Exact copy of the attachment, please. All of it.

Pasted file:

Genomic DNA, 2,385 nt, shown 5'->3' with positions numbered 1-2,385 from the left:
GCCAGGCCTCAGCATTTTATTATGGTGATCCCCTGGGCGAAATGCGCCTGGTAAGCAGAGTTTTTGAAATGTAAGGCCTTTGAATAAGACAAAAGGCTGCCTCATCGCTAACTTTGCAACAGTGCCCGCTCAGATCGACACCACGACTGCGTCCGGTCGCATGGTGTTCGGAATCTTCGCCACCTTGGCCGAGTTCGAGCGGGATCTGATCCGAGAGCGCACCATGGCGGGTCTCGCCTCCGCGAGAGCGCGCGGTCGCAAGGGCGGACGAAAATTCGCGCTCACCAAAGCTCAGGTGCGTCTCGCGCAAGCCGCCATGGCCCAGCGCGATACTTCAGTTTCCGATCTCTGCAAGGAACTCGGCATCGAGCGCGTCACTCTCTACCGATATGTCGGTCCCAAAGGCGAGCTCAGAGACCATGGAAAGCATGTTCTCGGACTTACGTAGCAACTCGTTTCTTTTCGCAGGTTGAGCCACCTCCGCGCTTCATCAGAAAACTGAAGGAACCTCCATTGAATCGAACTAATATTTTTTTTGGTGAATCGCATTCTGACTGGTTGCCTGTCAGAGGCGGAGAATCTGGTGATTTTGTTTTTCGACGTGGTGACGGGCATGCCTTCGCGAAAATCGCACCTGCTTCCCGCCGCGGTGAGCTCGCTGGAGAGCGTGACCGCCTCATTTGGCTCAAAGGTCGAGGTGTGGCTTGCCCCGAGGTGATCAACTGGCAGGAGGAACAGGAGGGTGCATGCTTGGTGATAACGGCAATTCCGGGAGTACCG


Genomic DNA, 2,385 nt, shown 5'->3' with positions numbered 1-2,385 from the left:
GCCAGGCCTCAGCATTTTATTATGGTGATCCCCTGGGCGAAATGCGCCTGGTAAGCAGAGTTTTTGAAATGTAAGGCCTTTGAATAAGACAAAAGGCTGCCTCATCGCTAACTTTGCAACAGTGCCCGCTCAGATCGACACCACGACTGCGTCCGGTCGCATGGTGTTCGGAATCTTCGCCACCTTGGCCGAGTTCGAGCGGGATCTGATCCGAGAGCGCACCATGGCGGGTCTCGCCTCCGCGAGAGCGCGCGGTCGCAAGGGCGGACGAAAATTCGCGCTCACCAAAGCTCAGGTGCGTCTCGCGCAAGCCGCCATGGCCCAGCGCGATACTTCAGTTTCCGATCTCTGCAAGGAACTCGGCATCGAGCGCGTCACTCTCTACCGATATGTCGGTCCCAAAGGCGAGCTCAGAGACCATGGAAAGCATGTTCTCGGACTTACGTAGCAACTCGTTTCTTTTCGCAGGTTGAGCCACCTCCGCGCTTCATCAGAAAACTGAAGGAACCTCCATTGAATCGAACTAATATTTTTTTTGGTGAATCGCATTCTGACTGGTTGCCTGTCAGAGGCGGAGAATCTGGTGATTTTGTTTTTCGACGTGGTGACGGGCATGCCTTCGCGAAAATCGCACCTGCTTCCCGCCGCGGTGAGCTCGCTGGAGAGCGTGACCGCCTCATTTGGCTCAAAGGTCGAGGTGTGGCTTGCCCCGAGGTGATCAACTGGCAGGAGGAACAGGAGGGTGCATGCTTGGTGATAACGGCAATTCCGGGAGTACCG